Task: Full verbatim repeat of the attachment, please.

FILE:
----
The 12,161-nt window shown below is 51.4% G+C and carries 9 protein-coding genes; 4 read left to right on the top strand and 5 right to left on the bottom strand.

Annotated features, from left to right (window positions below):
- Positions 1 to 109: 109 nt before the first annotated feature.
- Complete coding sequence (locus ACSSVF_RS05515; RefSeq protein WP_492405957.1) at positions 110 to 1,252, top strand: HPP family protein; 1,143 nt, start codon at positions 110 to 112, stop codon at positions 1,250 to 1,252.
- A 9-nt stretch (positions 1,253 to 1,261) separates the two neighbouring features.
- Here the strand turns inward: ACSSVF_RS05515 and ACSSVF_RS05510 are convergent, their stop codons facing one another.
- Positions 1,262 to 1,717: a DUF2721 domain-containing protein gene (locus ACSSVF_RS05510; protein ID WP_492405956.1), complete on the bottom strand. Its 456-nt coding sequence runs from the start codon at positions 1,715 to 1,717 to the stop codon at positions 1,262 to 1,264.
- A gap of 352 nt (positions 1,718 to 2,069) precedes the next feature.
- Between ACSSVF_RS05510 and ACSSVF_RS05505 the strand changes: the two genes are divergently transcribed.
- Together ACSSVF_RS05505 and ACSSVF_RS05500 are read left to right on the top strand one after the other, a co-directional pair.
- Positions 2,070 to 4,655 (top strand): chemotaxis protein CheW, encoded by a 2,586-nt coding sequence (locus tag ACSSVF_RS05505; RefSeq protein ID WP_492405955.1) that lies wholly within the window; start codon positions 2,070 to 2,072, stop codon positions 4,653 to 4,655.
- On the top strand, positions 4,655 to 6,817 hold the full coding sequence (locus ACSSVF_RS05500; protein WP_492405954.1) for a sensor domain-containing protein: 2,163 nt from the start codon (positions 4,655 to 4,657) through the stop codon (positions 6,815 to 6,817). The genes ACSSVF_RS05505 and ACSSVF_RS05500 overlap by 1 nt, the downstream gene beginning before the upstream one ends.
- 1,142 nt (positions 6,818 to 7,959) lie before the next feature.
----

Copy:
The 12,161-nt window shown below is 51.4% G+C and carries 9 protein-coding genes; 4 read left to right on the top strand and 5 right to left on the bottom strand.

Annotated features, from left to right (window positions below):
- Positions 1 to 109: 109 nt before the first annotated feature.
- Complete coding sequence (locus ACSSVF_RS05515; RefSeq protein WP_492405957.1) at positions 110 to 1,252, top strand: HPP family protein; 1,143 nt, start codon at positions 110 to 112, stop codon at positions 1,250 to 1,252.
- A 9-nt stretch (positions 1,253 to 1,261) separates the two neighbouring features.
- Here the strand turns inward: ACSSVF_RS05515 and ACSSVF_RS05510 are convergent, their stop codons facing one another.
- Positions 1,262 to 1,717: a DUF2721 domain-containing protein gene (locus ACSSVF_RS05510; protein ID WP_492405956.1), complete on the bottom strand. Its 456-nt coding sequence runs from the start codon at positions 1,715 to 1,717 to the stop codon at positions 1,262 to 1,264.
- A gap of 352 nt (positions 1,718 to 2,069) precedes the next feature.
- Between ACSSVF_RS05510 and ACSSVF_RS05505 the strand changes: the two genes are divergently transcribed.
- Together ACSSVF_RS05505 and ACSSVF_RS05500 are read left to right on the top strand one after the other, a co-directional pair.
- Positions 2,070 to 4,655 (top strand): chemotaxis protein CheW, encoded by a 2,586-nt coding sequence (locus tag ACSSVF_RS05505; RefSeq protein ID WP_492405955.1) that lies wholly within the window; start codon positions 2,070 to 2,072, stop codon positions 4,653 to 4,655.
- On the top strand, positions 4,655 to 6,817 hold the full coding sequence (locus ACSSVF_RS05500; protein WP_492405954.1) for a sensor domain-containing protein: 2,163 nt from the start codon (positions 4,655 to 4,657) through the stop codon (positions 6,815 to 6,817). The genes ACSSVF_RS05505 and ACSSVF_RS05500 overlap by 1 nt, the downstream gene beginning before the upstream one ends.
- 1,142 nt (positions 6,818 to 7,959) lie before the next feature.